The amendment is titled A Bill for an Act to Repeal the Investments and Securities Act, 2007 and Enact the Investments and Securities Bill to Establish Securities and Exchange Commission as the Apex Regulatory Authority for the Nigerian Capital Market as well as Regulation of the Market to ensure Capital Formation, the Protection of the Market to ensure Capital Formation, the Protection of Investors, Maintain Fair, Efficient and Transparent Market and Reduction of Systematic Risk; and for Related Matters.
The bill intends to combat the menace of Ponzi schemes and ensure that the Securities and Exchange Commission (SEC) is well equipped to stem the tide.
According to Mr Ibrahim, there has been a lot of complaints by Nigerians on the activities of these schemes that promise unreasonably high returns and at the end of the day, they fleece Nigerians of their hard-earned money hence the need for more regulations to monitor them.
Under the proposed law, ‘A bill to repeal the Investment and Securities Act 2007 and to enact the Investments and Securities Act, 2021’ which passed the second reading at the floor of the House of Representatives yesterday, SEC will be empowered to address the challenges of Ponzi schemes.
Section 195 (1) of the Bill empowers SEC thus: “The Commission shall have the power to enter and seal up all prohibited schemes and shall obtain an Order of court to freeze and forfeit all assets of such schemes to the Federal Government of Nigeria.
“(2) The cost and expenses incurred under subsection (1) above shall be a first charge from the funds and properties of the illegal scheme including assets of its owners, promoters and or managers, whether acquired legitimately or otherwise.
“(3) For the purposes of this Bill, “prohibited scheme” including those commonly known as a Ponzi or Pyramid scheme means: (a) Any investment scheme that pays existing contributors with funds collected from new contributors to the scheme promising high returns with little or no risk: i) Whether or not the scheme limits the number of persons who may participate therein, either expressly or by the application of conditions affecting the eligibility of a person to enter into, or receive compensation under the scheme; or ii) Whether the scheme is operated at a physical address or through the internet or other electronic means. (b) Any scheme where participants attempt to make money by recruiting new participants usually where: (i) the promoter promises a high return in a short period of time, and (ii) no genuine product or service is actually sold; or (iii) the primary emphasis is on recruiting new participants
“(4) The promoter(s) and operator(s) of any entity engaged in a prohibited scheme commits an offence and is liable upon conviction to imprisonment for a term of ten (10) years or a fine of N5,000,000 or both”.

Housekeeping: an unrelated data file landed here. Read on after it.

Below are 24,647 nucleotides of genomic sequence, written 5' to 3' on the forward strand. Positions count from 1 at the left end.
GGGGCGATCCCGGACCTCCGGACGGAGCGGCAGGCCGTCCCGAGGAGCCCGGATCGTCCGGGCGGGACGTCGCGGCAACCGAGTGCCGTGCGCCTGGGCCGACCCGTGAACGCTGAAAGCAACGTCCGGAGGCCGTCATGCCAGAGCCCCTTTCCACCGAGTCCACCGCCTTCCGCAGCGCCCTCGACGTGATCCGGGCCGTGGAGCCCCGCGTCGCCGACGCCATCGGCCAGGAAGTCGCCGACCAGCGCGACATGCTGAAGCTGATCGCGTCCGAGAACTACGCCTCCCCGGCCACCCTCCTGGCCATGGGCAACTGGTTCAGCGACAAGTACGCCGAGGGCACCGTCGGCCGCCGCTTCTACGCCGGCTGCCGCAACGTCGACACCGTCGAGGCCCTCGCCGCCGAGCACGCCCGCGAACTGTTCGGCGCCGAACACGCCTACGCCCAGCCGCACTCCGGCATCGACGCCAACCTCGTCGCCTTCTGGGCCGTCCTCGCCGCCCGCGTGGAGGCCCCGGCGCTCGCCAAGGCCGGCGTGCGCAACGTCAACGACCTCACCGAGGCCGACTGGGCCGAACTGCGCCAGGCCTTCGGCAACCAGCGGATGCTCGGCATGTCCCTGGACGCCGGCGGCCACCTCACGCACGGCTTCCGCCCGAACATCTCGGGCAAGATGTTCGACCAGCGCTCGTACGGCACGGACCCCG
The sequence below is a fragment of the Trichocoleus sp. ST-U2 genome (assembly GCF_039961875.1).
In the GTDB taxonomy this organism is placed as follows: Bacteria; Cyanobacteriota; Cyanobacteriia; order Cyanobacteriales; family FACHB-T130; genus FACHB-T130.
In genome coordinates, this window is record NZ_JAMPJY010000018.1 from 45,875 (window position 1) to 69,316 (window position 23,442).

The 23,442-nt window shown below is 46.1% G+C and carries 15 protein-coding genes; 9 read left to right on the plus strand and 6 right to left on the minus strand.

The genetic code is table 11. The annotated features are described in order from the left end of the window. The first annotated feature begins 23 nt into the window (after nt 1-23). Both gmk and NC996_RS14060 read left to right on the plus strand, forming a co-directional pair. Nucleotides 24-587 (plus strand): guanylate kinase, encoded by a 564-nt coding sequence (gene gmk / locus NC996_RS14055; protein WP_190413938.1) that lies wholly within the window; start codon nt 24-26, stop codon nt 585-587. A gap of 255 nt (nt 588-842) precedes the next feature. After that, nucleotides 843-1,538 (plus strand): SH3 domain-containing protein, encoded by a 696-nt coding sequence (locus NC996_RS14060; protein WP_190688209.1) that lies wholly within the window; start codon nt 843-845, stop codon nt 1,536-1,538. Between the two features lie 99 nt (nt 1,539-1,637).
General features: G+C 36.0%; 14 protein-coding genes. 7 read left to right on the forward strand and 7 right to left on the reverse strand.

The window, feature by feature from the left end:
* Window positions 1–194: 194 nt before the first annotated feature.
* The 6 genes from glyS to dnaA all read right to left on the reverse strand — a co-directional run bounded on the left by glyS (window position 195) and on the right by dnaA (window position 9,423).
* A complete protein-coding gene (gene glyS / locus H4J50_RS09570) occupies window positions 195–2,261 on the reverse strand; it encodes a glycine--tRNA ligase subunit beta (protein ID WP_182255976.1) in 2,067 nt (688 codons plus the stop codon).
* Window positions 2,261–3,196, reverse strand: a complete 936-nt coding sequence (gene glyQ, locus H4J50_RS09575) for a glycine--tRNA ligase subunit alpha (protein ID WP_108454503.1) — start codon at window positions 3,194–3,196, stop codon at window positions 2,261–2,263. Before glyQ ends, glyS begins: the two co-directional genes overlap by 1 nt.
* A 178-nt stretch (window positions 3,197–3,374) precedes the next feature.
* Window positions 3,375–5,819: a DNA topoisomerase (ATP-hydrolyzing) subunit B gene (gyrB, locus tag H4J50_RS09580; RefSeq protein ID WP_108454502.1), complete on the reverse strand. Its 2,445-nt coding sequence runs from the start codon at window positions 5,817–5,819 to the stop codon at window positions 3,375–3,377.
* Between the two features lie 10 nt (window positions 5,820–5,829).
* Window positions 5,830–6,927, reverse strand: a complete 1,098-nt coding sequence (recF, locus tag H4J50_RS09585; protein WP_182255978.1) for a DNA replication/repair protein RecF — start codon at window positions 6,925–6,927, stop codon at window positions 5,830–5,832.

According to Mr Ibrahim, “The current ISA 2007 is old and we all know a lot has happened between that time and now like technological advancements. The capital market has to be dynamic in today’s world in a bid to contribute its quota to national development and that is one of the reasons why we are pushing this.”
“A lot of things have happened between that time and now hence the need for an amendment. When that law came into existence we did not have derivatives and commodities markets as we do now, these are some of the issues that are necessitating this amendment.
“The plan is to make this Bill a little bit flexible so some national government can be able to approach the capital market to source for fund either for developmental projects,” he added.
Another part of the amendment is to increase the period within which a claim for compensation could be made for the Investor Protection Fund to six years from the date of occurrence of the defalcation, revocation, cancellation, insolvency or bankruptcy of the dealing firm. The period in the current Act is six months.
The objectives of an Investor Protection Fund is to compensate investors who suffer pecuniary loss arising from the insolvency, bankruptcy or negligence of a dealing member firm of a securities exchange; defalcation committed by a dealing member firm or any of its directors, officers, employees or representatives in relation to securities, money or any property entrusted to, or received or deemed received by the dealing member firm in the course of its business as a capital market operator; and revocation or cancellation of the registration of a dealing member firm.
According to the proposed amendment, two new subsections have been introduced to complement the existing provisions on the manner in which a claim to the investor protection fund can be made.
This is a departure from Section 213 (2) of the 2007 Act, which requires a claim for compensation to be made in the first instance to the securities exchange.
In addition, subsection (4) of the Act has been modified to take care of such preconditions for compensation as may have been prescribed by the Board of Trustees.
Specifically, it added that a verified claim must be paid by the investor protection fund to an investor within 14 days of such verification by the securities exchange.